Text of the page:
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Kelly Olynyk's journey from redshirt to Celtics jersey

There was a time when few people in the nation knew who Kelly Olynyk was, and that time was just one year ago.

Streeter Lecka

In the eyes of most NBA fans, there is only one image of Kelly Olynyk -- the floppy-haired, headband-wearing 7-footer who established himself as a high-caliber prospect at Gonzaga and lived out his dream by shaking David Stern's hand as the No. 13 overall selection in the draft.

But for everyone that followed Olynyk during his early days with the Bulldogs, the beginning of his college career didn't always hint that he'd one day be tabbed as a first rounder by a storied franchise like the Boston Celtics. Haven't heard of any accomplishments from Olynyk's freshman and sophomore years? That shouldn't be too much of a surprise because they were rather forgettable.

Out of all the players in the 2013 NBA Draft, few used the redshirt year to their advantage as well as Olynyk and the Gonzaga coaching staff did. Olynyk entered Gonzaga in 2009 with high hopes, but quickly found himself stuck behind the rest of the Gonzaga big men.

He played for the Canadian national team in 2011, but finished with just 5.8 points in 13.5 minutes a game the same year for Gonzaga. In front of him were the more entrenched Robert Sacre, Elias Harris and Sam Dower. Gonzaga had the problem any coach would love to take -- too many bigs and not enough minutes, but it wasn't a problem that Olynyk enjoyed having.

As Olynyk told the Spokesman-Review, he knew he needed to bulk up and be ready to battle it out in the post with the rest of the big men in the country. He kept on looking at the long-term goal, being as good as he could for the rest of his eligibility.

"Make sure I'm as skilled as I can be for the following two years. And I want to work on stuff I'm not doing as well - trying to play inside better, trying to play bigger, trying to rebound better."

Rather than transfer, as the rumors said, Olynyk, his dad and Gonzaga coach Mark Few agreed to a redshirt season after two full years of playing, an uncommon occurrence in college sports. He could practice with the team, but he wouldn't see the court.

As the Seattle Times reported, the Gonzaga staff forcefully put some meat on Olynyk's bones, spending half the time turning the lanky forward into someone who could hold his own down low instead of getting pushed off the court. The other half of the time, they just winged it.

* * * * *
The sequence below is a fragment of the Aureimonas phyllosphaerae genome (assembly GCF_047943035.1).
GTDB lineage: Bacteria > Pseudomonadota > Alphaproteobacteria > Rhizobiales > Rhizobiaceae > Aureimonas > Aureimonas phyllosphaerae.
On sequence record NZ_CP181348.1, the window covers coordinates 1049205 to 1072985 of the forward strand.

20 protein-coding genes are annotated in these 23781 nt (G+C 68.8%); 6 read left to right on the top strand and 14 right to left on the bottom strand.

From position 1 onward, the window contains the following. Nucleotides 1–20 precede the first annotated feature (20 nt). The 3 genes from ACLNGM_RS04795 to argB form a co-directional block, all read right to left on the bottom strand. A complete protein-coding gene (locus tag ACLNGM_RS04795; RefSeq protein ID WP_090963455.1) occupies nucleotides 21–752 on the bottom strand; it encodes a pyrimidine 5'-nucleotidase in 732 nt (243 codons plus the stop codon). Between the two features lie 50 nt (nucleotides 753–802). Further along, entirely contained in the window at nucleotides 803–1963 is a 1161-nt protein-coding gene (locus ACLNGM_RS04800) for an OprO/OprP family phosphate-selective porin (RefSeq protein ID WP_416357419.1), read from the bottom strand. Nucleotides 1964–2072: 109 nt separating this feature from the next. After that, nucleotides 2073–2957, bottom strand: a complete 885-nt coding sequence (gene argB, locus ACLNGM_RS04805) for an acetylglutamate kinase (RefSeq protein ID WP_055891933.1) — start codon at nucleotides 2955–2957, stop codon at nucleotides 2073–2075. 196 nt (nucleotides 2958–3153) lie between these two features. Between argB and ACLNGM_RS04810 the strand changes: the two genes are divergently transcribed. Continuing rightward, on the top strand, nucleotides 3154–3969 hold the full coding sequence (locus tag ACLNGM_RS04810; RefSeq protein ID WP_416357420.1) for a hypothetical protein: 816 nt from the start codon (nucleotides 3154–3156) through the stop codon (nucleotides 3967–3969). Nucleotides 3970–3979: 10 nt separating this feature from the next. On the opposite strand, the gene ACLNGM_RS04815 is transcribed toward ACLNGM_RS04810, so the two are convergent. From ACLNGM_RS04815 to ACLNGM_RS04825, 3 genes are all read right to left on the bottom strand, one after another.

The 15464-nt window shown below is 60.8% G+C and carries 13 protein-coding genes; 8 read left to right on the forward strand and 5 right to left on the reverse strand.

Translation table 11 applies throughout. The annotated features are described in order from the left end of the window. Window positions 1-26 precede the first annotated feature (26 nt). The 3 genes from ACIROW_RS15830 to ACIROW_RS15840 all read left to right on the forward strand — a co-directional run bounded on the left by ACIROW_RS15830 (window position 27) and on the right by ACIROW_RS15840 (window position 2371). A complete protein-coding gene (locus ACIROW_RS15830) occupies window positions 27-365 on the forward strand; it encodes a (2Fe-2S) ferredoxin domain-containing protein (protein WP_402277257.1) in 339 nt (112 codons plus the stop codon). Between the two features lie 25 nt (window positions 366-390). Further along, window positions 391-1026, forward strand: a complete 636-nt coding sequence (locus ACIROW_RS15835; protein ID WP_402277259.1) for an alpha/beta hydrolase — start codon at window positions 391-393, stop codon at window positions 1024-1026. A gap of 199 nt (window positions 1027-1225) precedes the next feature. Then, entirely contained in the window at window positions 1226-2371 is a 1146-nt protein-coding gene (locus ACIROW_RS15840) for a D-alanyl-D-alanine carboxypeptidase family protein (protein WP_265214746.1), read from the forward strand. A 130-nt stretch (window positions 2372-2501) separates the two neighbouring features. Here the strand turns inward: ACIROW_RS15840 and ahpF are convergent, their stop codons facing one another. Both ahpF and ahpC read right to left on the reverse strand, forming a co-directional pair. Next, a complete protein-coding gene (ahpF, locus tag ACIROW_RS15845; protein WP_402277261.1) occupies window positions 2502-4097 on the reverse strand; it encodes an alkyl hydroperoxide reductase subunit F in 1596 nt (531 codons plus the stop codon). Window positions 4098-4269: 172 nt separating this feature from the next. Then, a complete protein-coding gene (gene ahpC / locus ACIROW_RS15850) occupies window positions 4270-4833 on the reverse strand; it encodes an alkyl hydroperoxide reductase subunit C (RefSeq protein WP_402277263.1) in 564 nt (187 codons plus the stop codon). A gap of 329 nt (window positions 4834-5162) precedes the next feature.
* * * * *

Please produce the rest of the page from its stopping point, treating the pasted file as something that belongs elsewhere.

They'd concoct stuff with medicine balls. Says Olynyk, "We'd make up different drills. He'd put me through stuff that, I swear, no one has ever done before."

The result of all the effort was a reinvented Olynyk. He went from a 7-footer who settled for jump shots to someone willing to spend the time in the post to find the angle to the hoop. He went from an afterthought on the depth chart to the most important player on Gonzaga's team as they had the best year in school history.

During the first game of the season, the improvement was immediate. Olynyk went from barely getting minutes on the floor to barely getting minutes on the bench. He was a consensus first-team All-American, averaging 17.8 points and 7.3 rebounds a game. He shot 62.9 percent from the floor, good for third in the country. He led the country with a 36.16 player efficiency ranking. Although Gonzaga flamed out in the NCAA Tournament a bit early, Olynyk stamped his goofy looks on the eyes of everyone.

At the beginning of the season the question about Olynyk was how long his hair would get before it would be donated to Locks of Love. Now, the question is where he will end up in the draft. Most scouts pin him as a lock for the first round, and although he lacks the athleticism and explosiveness to really wow everyone, his fundamentals and footwork are as sound as they get for a big man.

With that redshirt year, Olynyk is the third player drafted in the first round from Gonzaga University since 2006, after Adam Morrison and Austin Daye. How his college success will translate to the NBA remains to be seen, but the creative use of the redshirt year only helped the process.

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